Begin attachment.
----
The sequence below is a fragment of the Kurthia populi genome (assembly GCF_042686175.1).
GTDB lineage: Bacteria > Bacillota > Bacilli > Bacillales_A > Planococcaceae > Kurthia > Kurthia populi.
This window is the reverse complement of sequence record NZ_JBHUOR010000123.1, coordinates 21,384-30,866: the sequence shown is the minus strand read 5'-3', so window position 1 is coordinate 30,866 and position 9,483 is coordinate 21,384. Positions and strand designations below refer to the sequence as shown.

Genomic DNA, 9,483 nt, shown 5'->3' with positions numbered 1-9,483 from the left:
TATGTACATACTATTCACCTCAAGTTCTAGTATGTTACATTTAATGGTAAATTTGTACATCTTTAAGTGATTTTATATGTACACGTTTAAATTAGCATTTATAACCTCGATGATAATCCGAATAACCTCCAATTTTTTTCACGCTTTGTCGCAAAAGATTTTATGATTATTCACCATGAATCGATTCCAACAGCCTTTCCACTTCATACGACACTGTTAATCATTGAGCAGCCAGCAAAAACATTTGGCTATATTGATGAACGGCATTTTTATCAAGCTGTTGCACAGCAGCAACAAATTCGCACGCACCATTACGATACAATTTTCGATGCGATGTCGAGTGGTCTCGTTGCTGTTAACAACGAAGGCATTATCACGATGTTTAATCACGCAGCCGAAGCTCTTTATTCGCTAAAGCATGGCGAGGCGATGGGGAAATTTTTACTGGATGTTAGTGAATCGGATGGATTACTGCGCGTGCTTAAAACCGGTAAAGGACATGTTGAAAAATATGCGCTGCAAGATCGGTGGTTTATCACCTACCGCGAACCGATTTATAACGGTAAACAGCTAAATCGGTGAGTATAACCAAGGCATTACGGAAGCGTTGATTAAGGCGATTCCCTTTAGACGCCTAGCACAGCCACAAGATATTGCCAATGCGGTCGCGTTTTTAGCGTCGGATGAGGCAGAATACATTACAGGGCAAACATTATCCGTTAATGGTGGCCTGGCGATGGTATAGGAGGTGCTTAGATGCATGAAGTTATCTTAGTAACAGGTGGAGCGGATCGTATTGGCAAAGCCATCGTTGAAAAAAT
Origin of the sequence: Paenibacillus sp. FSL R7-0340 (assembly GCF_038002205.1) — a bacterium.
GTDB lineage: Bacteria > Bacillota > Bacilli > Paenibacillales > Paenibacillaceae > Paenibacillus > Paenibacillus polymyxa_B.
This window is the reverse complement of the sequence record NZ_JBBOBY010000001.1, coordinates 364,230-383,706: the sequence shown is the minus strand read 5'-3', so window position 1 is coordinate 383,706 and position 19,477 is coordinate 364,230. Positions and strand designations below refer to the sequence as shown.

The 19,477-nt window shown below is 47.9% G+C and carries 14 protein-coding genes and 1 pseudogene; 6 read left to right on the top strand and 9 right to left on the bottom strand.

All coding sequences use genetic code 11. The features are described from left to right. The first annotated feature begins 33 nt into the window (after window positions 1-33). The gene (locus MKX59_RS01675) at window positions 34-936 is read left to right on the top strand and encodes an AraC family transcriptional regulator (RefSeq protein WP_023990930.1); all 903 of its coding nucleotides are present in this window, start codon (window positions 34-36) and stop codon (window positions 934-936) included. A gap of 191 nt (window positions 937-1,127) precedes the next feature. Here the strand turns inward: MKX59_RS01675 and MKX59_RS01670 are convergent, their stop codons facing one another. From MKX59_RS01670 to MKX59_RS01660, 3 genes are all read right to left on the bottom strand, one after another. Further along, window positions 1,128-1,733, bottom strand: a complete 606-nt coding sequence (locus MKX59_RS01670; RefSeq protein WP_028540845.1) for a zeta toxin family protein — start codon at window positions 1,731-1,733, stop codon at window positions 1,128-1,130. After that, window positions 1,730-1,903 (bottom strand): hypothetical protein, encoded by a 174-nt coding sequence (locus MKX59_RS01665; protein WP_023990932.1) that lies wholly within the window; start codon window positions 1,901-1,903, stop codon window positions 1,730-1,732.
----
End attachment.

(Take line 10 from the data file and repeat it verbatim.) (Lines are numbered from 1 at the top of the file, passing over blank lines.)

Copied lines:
All coding sequences use genetic code 11. The features are described from left to right. The first annotated feature begins 33 nt into the window (after window positions 1-33). The gene (locus MKX59_RS01675) at window positions 34-936 is read left to right on the top strand and encodes an AraC family transcriptional regulator (RefSeq protein WP_023990930.1); all 903 of its coding nucleotides are present in this window, start codon (window positions 34-36) and stop codon (window positions 934-936) included. A gap of 191 nt (window positions 937-1,127) precedes the next feature. Here the strand turns inward: MKX59_RS01675 and MKX59_RS01670 are convergent, their stop codons facing one another. From MKX59_RS01670 to MKX59_RS01660, 3 genes are all read right to left on the bottom strand, one after another. Further along, window positions 1,128-1,733, bottom strand: a complete 606-nt coding sequence (locus MKX59_RS01670; RefSeq protein WP_028540845.1) for a zeta toxin family protein — start codon at window positions 1,731-1,733, stop codon at window positions 1,128-1,130. After that, window positions 1,730-1,903 (bottom strand): hypothetical protein, encoded by a 174-nt coding sequence (locus MKX59_RS01665; protein WP_023990932.1) that lies wholly within the window; start codon window positions 1,901-1,903, stop codon window positions 1,730-1,732.